Daniella Whyte

Archive for the tag “discrimination”

People Are Who They Are and They Don’t Fit Into Perfect Little Boxes (People. Matter. 03.31.17)

There are two things that are especially true when it comes to people. First, every person is different in a thousand ways. Second, no one is perfect nor can they be if they tried.

Our differences and our imperfections are what make us who we are. You wouldn’t be you without these components and I wouldn’t be me. Too often, however, we forget in the overall discourse of life that we are as separate as our fingers are from our toes. We try to make everyone fit into a perfect little box, just the way we want them to be. Or we judge others because they don’t live up to our ideal expectations. Read more…

FAITH (Live. Pray. Hustle. 01/31/17)

FAITH (Live. Pray. Hustle. 01/31/17)
(Right-click to download)

We say that we have faith and that is good. But talking about faith and living faith are two different things. If we really had faith, we would not judge, criticize, or discriminate. We wouldn’t disregard people because they don’t look like us, think like us, or act like us. We would hear. We would lean in. We would understand. We would see others as we should see ourselves. That is part of what it means to have faith.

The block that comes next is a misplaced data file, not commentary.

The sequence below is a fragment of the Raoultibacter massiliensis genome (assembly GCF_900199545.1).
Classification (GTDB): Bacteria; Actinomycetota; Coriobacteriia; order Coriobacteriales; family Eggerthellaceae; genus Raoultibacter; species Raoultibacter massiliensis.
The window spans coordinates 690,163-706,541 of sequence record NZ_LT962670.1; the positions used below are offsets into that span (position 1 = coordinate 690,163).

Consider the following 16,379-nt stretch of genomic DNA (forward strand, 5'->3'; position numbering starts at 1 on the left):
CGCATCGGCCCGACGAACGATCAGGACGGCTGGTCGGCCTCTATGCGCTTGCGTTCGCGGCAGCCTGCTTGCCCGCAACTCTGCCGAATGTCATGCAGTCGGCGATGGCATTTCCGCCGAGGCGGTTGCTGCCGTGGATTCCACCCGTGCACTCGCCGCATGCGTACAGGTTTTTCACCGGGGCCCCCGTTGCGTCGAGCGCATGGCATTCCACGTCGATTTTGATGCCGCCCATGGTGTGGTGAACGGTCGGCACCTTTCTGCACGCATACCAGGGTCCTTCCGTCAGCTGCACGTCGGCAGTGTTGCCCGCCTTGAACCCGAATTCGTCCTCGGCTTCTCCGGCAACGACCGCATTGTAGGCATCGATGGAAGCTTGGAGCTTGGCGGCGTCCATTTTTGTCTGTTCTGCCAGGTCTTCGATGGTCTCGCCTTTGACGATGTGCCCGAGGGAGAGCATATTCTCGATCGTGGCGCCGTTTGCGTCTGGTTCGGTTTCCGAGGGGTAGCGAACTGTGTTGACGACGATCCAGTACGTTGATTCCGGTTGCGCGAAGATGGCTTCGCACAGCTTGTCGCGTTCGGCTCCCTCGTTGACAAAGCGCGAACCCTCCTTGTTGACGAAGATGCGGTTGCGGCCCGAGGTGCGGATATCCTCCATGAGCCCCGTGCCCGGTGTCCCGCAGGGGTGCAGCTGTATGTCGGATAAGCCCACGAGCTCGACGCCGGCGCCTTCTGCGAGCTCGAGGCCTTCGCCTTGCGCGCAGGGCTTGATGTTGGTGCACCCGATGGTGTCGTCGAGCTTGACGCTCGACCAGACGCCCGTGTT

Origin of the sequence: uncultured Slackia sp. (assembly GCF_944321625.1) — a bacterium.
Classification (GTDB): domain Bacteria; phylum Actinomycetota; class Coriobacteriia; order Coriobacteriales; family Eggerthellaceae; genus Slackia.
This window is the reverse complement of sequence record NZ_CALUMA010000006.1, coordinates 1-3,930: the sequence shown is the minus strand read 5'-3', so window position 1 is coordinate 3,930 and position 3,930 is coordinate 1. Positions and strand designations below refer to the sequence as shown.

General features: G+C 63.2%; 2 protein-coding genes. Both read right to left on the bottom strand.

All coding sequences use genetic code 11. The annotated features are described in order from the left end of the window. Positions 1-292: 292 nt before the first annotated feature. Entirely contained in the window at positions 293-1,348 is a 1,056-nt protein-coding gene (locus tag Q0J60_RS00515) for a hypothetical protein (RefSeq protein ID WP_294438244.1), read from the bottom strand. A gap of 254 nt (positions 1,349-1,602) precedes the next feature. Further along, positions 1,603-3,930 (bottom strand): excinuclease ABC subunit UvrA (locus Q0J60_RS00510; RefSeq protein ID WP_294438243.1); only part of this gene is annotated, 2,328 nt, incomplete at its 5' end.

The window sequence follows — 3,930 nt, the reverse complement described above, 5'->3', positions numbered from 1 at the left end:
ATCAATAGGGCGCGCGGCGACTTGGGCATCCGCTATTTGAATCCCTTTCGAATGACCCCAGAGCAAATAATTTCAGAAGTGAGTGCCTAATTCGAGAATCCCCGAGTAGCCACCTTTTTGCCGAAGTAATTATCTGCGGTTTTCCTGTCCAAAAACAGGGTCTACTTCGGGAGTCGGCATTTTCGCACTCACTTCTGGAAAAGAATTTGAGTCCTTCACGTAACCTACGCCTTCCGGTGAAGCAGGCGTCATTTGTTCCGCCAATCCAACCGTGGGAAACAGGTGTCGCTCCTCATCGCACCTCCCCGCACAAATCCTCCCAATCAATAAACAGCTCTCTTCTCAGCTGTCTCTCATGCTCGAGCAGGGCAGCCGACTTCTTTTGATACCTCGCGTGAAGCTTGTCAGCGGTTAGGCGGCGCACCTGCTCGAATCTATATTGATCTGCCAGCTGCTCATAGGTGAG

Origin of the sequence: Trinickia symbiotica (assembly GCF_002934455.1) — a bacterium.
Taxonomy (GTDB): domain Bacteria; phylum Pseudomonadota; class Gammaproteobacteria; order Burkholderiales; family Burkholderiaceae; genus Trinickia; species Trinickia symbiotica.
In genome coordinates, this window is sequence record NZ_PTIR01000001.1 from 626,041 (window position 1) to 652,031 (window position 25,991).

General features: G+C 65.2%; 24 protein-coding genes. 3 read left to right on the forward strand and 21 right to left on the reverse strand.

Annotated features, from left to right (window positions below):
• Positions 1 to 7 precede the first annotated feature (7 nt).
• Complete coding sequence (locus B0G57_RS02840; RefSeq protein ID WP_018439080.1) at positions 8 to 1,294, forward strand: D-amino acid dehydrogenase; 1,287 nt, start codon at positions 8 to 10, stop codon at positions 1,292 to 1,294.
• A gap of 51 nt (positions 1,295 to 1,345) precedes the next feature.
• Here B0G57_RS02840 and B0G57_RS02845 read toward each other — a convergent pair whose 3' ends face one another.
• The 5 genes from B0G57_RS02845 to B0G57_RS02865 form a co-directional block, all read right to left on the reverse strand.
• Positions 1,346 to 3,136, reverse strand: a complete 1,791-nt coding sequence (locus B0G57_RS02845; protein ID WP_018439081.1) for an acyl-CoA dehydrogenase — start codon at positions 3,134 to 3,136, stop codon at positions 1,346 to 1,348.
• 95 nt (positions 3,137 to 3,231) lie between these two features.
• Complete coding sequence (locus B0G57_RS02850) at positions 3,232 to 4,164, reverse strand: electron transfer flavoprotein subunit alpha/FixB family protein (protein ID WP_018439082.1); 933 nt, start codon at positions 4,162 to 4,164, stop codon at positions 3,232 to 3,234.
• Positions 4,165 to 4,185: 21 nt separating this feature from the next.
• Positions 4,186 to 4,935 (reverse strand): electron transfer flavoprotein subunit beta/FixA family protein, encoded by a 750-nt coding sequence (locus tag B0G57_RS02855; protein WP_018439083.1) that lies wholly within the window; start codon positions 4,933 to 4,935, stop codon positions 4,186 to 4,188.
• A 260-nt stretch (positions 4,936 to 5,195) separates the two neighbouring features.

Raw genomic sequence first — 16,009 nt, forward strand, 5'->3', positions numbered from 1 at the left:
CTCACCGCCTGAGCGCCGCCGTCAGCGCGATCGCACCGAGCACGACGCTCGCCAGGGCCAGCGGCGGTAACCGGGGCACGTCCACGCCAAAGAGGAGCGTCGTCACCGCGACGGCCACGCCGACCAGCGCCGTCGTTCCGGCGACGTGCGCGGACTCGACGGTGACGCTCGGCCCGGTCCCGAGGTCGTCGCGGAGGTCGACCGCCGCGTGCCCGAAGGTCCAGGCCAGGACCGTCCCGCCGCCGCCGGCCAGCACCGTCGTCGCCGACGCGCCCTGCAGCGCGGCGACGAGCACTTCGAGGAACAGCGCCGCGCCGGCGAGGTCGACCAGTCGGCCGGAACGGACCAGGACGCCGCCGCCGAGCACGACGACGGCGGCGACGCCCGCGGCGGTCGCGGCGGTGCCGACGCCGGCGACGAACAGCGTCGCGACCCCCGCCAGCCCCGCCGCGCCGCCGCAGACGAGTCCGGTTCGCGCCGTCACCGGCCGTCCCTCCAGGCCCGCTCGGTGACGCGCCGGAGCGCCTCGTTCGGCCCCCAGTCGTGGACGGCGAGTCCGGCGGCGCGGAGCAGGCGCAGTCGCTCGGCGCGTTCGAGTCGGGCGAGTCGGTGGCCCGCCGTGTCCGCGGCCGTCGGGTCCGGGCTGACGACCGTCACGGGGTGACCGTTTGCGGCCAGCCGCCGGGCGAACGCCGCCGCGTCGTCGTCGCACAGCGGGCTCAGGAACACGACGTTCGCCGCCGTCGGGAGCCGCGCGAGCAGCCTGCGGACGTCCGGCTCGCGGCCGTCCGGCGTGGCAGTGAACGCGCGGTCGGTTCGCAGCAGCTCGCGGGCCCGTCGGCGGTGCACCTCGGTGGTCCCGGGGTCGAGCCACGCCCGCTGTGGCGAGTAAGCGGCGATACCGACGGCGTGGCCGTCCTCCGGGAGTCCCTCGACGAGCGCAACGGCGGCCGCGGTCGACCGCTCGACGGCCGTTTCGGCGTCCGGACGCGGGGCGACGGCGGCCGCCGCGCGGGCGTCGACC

Stop Being Judgmental — A Word on Heart Opening (People. Matter. 01.17.17)


Dietrich Bonhoeffer is one of my all-time favorite theologians. If you’re not all into religion, though, he’s still one of the best writers on theological subjects and life in general. It turns out that he had something profound to say about being judgmental too… Read more…

Everyone Deserves Respect (365 Days of Daring Faith — DAY 280)


1 Peter 2:17 (NLT)
Respect everyone, and love the family of believers. Fear God, and respect the king.

Respect has become one of the most talked about but least practiced values in our society. We sing about respect, we write about respect, we hold intense conversations about respect, and we try to teach the young people around us about respect. Yet the actual practice of respect has become a main point of character that is largely irrelevant in everyday interactions. Read more…

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